Volkswagen Touran review
Text by David Ting, Torque. Photos by Volkswagen. Direct from Amsterdam, Netherlands.
Volkswagen's latest Touran MPV is comfier, smoother and more family-friendly than the previous model.
There I was at the counter of a smoky Amsterdam cafe, where a friendly chap with glazed eyes made his recommendations from the menu. He offered me a choice between "uplifting" and "stoned", but I only wanted a cup of Dutch coffee. In any case, I already experienced a mild mood lifter in the form of the new VW Touran. The hatchback's "Golf for seven" formula is familiar, but it's now based on the current Mk 7 Golf model, which means an array of amenities and features unavailable in the outgoing Touran, which was based on the Mk 6 Golf.
The shape is still boxy, but with more creases and curves to "break" the boxiness, plus nice lights and attractive alloy wheels in a variety of designs.
More importantly for a compact multi-purpose vehicle, the cabin is roomier than before, thanks to a 113mm increase in the wheelbase and a 63mm increase in interior length. Despite its upsize, the car is 62kg lighter than its predecessor.
The cabin is classier, too. Unlike in the previous model, the plastics and compartment lids feel like "Premium Economy" instead of "Economy", and the equipment has been upgraded to "Business Class".
The upgrades include an electronic parking brake (it's a manual affair in the retired Touran), three-zone automatic climate control, LED reading lamps, high-tech safety systems and excellent infotainment.
Up to nine airbags protect the occupants. Helping to avoid an accident in the first place are active safety features such as Front Assist with City Emergency Braking and Side Assist with Rear Traffic Alert. The latter feature makes it safer for the Touran driver when reversing out of a parking lot or changing lanes on an expressway.
Cruising on the expressway is made simpler by the optional Adaptive Cruise Control, which maintains a pre-set speed (between 30km/h and 160km/h) and distance to the vehicle ahead by decelerating/accelerating accordingly.
The convenient cruise control makes it even easier to enjoy the Touran's upgraded infotainment on the go. The high-spec version has a 6.5-inch colour touchscreen with Bluetooth connectivity, while the top-spec model has an 8-inch screen with integrated DVD player, a 64GB solid-state drive and an on-board Wi-Fi hotspot.
All the infotainment systems are compatible with today's smartphones (Apple and Android alike), thereby multiplying the information sources and entertainment applications available to the Touran's driver and co-driver (or backseat drivers, for that matter).
Everyone will be seated comfortably, on quality fabric upholstery (as tested). Access to the rear has been made easier, especially in tight spots, by doors that stay open at one of three angles (used to be just two).
Even the "airliner" trays have different angles of deployment, with the three tilted-down angles ideal for holding/reading a tablet (the trays in the old Touran only have two positions: up or down).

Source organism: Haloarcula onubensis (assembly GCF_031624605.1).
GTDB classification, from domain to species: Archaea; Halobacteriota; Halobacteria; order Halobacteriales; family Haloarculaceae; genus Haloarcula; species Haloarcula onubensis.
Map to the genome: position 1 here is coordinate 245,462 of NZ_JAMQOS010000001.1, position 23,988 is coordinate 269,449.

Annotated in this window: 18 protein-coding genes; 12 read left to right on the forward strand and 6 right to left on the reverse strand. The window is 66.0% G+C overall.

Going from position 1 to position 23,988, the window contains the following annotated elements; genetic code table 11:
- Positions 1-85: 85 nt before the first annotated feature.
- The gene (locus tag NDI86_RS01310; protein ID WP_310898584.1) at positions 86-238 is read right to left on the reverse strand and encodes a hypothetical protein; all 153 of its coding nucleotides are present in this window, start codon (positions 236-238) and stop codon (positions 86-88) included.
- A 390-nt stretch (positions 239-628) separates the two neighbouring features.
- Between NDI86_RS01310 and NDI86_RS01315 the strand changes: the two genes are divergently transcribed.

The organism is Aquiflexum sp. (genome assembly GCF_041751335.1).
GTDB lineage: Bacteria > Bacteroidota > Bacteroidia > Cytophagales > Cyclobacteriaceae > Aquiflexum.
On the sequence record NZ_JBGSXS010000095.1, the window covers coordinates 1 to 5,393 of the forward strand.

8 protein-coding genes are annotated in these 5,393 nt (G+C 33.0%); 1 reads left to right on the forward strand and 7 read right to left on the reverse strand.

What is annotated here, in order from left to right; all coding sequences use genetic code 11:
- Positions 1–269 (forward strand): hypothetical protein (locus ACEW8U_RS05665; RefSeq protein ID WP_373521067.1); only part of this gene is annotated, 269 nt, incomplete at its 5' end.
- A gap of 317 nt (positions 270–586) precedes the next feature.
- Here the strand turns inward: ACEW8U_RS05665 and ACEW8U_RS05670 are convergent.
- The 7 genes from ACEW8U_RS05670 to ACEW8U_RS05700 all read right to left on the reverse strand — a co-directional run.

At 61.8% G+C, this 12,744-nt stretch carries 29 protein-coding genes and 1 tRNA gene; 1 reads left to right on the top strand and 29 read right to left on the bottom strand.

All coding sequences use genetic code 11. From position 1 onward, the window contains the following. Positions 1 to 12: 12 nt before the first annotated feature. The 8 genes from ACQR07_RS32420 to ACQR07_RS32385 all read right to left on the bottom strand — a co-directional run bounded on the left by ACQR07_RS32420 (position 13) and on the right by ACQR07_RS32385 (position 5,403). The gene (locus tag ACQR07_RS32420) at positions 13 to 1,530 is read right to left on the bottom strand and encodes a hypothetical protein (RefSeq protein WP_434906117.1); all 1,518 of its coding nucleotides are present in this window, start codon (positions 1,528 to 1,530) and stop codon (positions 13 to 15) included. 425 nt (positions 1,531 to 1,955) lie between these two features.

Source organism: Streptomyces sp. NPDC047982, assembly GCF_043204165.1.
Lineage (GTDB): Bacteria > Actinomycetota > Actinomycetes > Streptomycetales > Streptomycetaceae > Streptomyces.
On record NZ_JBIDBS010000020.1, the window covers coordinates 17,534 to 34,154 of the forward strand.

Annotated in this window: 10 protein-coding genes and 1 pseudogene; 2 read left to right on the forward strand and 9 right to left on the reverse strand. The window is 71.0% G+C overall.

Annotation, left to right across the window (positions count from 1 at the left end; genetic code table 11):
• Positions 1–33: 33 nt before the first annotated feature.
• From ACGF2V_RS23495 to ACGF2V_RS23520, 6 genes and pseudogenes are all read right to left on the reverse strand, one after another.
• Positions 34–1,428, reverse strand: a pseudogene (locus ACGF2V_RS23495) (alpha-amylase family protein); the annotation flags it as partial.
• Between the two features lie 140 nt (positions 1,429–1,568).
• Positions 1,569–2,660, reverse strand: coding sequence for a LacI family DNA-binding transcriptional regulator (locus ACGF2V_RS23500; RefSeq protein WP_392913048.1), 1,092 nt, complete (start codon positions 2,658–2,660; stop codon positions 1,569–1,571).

Headroom is as good as ever, shoulder room is slightly better than before, and space in the footwells is significantly better. And the three individual second-row seats are less narrow now.
Also boosting the comfort of rear passengers are their own air-con vents and air-con control panel, which work very well, even with the ambient temperature in Amsterdam averaging 28 to 30 deg C at the time. The rear doorbins have been made bigger. Other useful storage points (Volkswagen claims a total of 47) include two overhead lockers and a dash-top compartment - the latter more neatly integrated with the dashboard binnacle, and more spacious, too, than the previous affair.
Boot space in the five-seater is a generous 743 litres. The seven-seater variant has a much smaller boot with all seats deployed, but the pair of chairs in the third row are said to offer a bit more room than before.
The driving position has been improved by a nearer, more upright steering wheel, which also looks and feels much better than the old one.
Compared to the previous Touran, visibility from the driver's seat is less fish-tank-like due to the higher dash-line, but the quarter-windows at the base of the A-pillars are actually larger. The rear view mirror is unusually sleek, yet its visual field is clear and wide.
On the move in the turbocharged 1.4-litre TSI Touran, with 150bhp and 250Nm put through a 7-speed dual-clutch automatic transmission, the mechanical smoothness is obvious.
The car is fairly quick for a compact people-mover, with a century sprint timing just below 9 seconds and a top speed of over 200km/h. It's a relaxed cruiser, too, with the engine spinning at just 2000rpm in 7th gear while maintaining a steady 110km/h.
The car is more fuel-efficient at the same time, consuming one litre less petrol per 100km (on the combined cycle) than the outgoing 1.4 TSI Touran. This dad's cab certainly has a pep in its step. Thanks to the strong torque and responsive powertrain, it's likely to remain peppy even with the whole family on board.
After dropping the wife and kids off, the father at the wheel of this turbocharged MPV can almost relive his younger boyracer days by gunning the throttle, playing with the snappy paddle-shifters and taking his favourite corners more enthusiastically.
This is an excerpt. To read the full article, please click here.
Test drive the Touran today!